Infinite Playlists Kill the Concept Album


What happened to sitting in a comfortably lit room, listening to an hour of music without interruption, knowing that the artist you so respected would be approving of your dedication to that style of work — lyric-by-lyric and song-by-song — in consistent album format?

At what point did the megalomania of endlessly shuffled playlists take over the experience of listening to music?

A couple of common and obvious answers are: the internet, mp3 players, and file-sharing. These interlopers have allowed endless playlists to take over. Such technology has carted away the power of the album format, devouring it wholly — all but vanquishing the highly respectable concept album. Hence the ability of musicians to be heard exclusively for a duration of time, to the desired artistic effect, is now fully denigrated.

One solution, if not an outright return to album format, may be to set up a playlist as a sort of mixed tape, wherein meaningful connections can be made — that is, if anybody endeavored to take the time.

There are emergent properties of the mixed tape which make it profoundly interesting. It’s a classic case of the whole being greater than the sum of its parts. By selecting a meaningful sequence of songs, the creator of a mixed tape is able to form something entirely new, and to achieve a level of artistry on the same line as the concept album artist.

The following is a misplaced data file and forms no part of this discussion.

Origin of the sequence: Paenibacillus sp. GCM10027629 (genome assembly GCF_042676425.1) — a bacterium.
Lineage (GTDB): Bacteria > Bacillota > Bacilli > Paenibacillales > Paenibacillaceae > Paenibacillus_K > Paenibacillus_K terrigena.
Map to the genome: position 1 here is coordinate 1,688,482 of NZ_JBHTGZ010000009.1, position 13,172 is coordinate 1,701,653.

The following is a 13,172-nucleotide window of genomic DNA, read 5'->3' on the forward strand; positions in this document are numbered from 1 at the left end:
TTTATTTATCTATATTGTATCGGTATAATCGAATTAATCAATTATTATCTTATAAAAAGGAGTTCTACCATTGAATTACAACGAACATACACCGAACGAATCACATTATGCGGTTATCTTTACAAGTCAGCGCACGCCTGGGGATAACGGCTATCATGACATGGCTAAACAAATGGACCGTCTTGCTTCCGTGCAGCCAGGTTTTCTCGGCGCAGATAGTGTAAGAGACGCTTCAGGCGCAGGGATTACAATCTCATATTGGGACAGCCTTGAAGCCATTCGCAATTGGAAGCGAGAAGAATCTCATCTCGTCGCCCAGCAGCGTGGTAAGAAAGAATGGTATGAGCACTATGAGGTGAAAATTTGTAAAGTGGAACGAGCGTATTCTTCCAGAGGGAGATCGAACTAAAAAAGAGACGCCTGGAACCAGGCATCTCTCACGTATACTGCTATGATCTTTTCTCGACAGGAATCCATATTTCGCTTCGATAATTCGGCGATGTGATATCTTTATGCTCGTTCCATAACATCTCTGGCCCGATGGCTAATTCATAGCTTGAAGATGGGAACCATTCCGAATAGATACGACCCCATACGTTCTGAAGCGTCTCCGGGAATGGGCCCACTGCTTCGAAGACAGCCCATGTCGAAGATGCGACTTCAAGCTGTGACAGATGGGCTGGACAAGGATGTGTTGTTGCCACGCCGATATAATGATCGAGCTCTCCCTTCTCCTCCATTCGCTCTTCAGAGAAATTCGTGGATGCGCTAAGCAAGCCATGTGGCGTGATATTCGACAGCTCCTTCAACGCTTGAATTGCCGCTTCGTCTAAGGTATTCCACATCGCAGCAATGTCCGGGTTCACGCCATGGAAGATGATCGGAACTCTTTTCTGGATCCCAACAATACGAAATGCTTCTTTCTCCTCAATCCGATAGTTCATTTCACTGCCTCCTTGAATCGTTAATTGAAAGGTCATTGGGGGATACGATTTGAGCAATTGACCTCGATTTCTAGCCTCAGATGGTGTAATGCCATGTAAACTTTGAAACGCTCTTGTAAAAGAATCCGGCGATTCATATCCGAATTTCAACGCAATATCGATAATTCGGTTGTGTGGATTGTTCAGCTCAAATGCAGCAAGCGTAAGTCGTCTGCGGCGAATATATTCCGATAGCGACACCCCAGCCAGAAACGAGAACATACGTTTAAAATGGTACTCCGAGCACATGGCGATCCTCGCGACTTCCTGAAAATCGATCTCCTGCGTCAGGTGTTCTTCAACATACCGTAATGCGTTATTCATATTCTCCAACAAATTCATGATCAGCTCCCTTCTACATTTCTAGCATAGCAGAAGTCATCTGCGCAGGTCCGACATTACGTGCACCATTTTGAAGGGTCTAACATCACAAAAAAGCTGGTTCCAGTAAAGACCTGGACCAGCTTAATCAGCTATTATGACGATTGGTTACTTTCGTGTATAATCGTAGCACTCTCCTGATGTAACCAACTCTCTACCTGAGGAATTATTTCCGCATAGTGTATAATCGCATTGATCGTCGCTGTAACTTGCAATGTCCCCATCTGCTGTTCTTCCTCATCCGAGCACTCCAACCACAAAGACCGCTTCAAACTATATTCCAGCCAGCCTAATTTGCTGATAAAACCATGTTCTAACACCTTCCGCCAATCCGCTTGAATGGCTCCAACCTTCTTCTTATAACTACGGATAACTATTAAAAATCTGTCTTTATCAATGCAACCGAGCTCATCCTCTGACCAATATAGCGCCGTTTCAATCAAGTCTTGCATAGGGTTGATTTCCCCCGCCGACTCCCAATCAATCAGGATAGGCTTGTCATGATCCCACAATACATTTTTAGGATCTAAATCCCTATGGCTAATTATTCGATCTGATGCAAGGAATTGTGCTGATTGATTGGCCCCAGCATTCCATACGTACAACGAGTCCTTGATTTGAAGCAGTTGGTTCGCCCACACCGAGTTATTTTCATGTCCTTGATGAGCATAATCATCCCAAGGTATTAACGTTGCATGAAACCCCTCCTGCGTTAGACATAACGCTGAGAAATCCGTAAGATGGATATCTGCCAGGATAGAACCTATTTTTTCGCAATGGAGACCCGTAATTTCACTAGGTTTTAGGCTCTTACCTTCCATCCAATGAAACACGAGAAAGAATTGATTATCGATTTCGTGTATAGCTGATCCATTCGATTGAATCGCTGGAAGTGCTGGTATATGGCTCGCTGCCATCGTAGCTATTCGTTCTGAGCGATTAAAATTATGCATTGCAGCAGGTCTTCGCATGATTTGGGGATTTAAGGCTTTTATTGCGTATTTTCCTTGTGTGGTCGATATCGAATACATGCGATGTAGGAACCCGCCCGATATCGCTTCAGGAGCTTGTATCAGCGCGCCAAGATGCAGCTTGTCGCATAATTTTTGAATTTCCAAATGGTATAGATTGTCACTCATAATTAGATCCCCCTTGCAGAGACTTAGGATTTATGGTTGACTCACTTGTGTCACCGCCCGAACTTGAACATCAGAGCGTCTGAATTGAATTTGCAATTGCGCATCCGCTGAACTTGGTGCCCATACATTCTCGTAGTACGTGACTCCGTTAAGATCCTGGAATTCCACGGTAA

There is a place in this world where people still pay homage to the mixed tape; it certainly isn’t in the great and free land of the Ipod. Take a journey to a distant latitude, where time is quite quizzically reversed, and experience what it would be like to sit in an old beater-car, with the faintest tape hiss dropping into a flow of artfully matched songs, the driver successively waxing inspired with each meaningful linkage. Possibly the notion of the mixed tape being a gift would be greatly significant to the driver — as a present from a lover or a friend. The idea that someone had cared enough to make it could result in random smiles toward other drivers.

There is much to be said about the mixed tape, and about tactfully keeping a decent concept album together.

Thus, wherefore art thine playlists asunder?

Is it better to listen to a shuffled spattering of songs?

Answers vary, but the recommendation remains: make playlists that resemble mixed tapes, or that consist of one single album. Listen to music that makes you feel good consistently, and don’t be a slave to the endlessly shuffled playlist.

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